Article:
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Nearly 50% of businesses have yet to take control of password security - report

03 Oct 18

Password management solution provider LastPass today released the first annual 2018 Global Password Security Report revealing password behaviours in the workplace and creating a benchmark that businesses can use to measure progress when investing in password security tools.

The global report, which analysed anonymised data in over 43,000 companies of all sizes, industries, and geographies using LastPass as their business password manager, draws a precise picture of password management for the business IT community.

Two benchmark scores are highlighted in the report: The LastPass Security Score and the LastPass Password Strength Score. 

Data from the report reveals that while businesses are making strides in strengthening password security, there’s more work to be done –with the average password security score of organisations found to be 52 out of 100. 

IDC security products research vice president Frank Dickson says, “Security professionals often fail to consider the value of the first factor of enterprise authentication— the password.

“Despite the sophisticated security measures enterprises are putting in place, something as fundamentally simple as a password is tripping them up.”

“Having a security benchmark will help enterprises quantify their password risk, compare how they stack up to enterprises of similar size and gauge the effectiveness of their enterprise password management deployment.”

Additional key findings include:

The technology industry is leading the pack in password security

The highest average security scores are in the Technology industry (53).  This is not surprising due to the privacy and data laws companies need to comply with. What is surprising is that heavily-regulated industries like Banking, Health, Insurance and Government are not achieving comparable (or even superior) average Security Scores:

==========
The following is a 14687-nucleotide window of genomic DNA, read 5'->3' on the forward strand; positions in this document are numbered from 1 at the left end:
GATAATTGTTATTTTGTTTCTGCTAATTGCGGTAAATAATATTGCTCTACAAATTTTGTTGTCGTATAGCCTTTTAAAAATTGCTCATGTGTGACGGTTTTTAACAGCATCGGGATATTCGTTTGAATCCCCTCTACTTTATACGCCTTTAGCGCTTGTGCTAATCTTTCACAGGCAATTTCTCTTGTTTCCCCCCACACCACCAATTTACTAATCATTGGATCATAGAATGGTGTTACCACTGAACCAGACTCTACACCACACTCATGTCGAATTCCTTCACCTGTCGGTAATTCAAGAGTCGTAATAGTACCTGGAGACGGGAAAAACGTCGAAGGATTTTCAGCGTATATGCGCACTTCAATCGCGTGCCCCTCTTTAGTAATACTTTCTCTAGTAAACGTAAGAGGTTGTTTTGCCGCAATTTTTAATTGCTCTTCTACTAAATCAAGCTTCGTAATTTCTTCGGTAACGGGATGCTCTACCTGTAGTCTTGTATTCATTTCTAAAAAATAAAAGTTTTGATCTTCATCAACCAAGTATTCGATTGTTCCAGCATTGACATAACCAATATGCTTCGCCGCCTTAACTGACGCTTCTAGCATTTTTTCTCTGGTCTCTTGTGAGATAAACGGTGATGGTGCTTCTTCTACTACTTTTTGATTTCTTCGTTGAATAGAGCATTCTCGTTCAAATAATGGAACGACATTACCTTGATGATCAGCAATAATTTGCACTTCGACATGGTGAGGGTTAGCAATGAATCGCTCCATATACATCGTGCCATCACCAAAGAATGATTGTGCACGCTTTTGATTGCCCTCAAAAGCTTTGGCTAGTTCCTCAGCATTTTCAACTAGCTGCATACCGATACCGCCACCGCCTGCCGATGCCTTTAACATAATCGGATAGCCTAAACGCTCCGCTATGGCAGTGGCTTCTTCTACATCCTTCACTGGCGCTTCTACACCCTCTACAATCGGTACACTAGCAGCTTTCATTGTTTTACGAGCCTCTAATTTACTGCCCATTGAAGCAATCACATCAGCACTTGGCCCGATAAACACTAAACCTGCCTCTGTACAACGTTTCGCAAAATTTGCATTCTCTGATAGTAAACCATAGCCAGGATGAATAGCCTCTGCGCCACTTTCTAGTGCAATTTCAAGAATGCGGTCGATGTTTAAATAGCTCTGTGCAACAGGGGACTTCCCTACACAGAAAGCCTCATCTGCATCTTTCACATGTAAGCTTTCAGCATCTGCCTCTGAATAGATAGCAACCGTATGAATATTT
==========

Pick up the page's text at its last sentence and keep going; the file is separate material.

• Banking: 49
  • Health: 49
  • Insurance: 47
  • Retail: 48
  • Government: 49

Multi-factor authentication is gaining in popularity

As concerns about password security grow, multi-factor authentication is an increasingly favoured way to protect an organisation. 45% of businesses use multi-factor authentication, which represents a significant increase from last year’s 24.5%. Again, the Technology sector leads the pack with 31% adopting multi-factor authentication. Whether it’s a greater awareness of available options or a stronger culture of security, organisations in the Technology sector are prioritising extra protection. 

  • Banking: 16%
  • Health: 3%
  • Insurance: 3%
  • Retail: 13%
  • Government: 2%

The bigger the company, the lower the security score on average

Organisations with less than 25 employees had the highest average security score of 50, and the average drops as the company size increases. More employees bring more passwords and unsanctioned apps, as well as extra opportunities for dangerous password behaviours. In larger organisations, it’s simply more challenging for IT to hold all employees to password security standards.

Investing in an enterprise password management tool is moving the needle

Within the first year of investing in a password management tool, such as LastPass, a business gains nearly 15 security points. This represents a significant improvement in the company’s security posture over time and is a tangible metric to validate the investment.

Password sharing is prevalent in the workplace

On average, the report data shows that any given employee now shares six passwords with coworkers. As teams become more distributed and technology-dependent, the ability to protect, track and audit shared passwords is more important than ever.

LogMeIn chief information security officer Gerald Beuchelt, “Passwords continue to be a challenge to cybersecurity in the workplace, and attacks continue to grow in number and complexity every year.

“Despite these threats, businesses have struggled to quantify their own level of password risk.”

“This report offers fellow information security managers a tool to compare their own company’s password scores with a large sample of peers and competitors,” says Beuchelt.

“In turn, security departments are now better equipped to identify the gaps in their security program and measure progress when investing in password security.”

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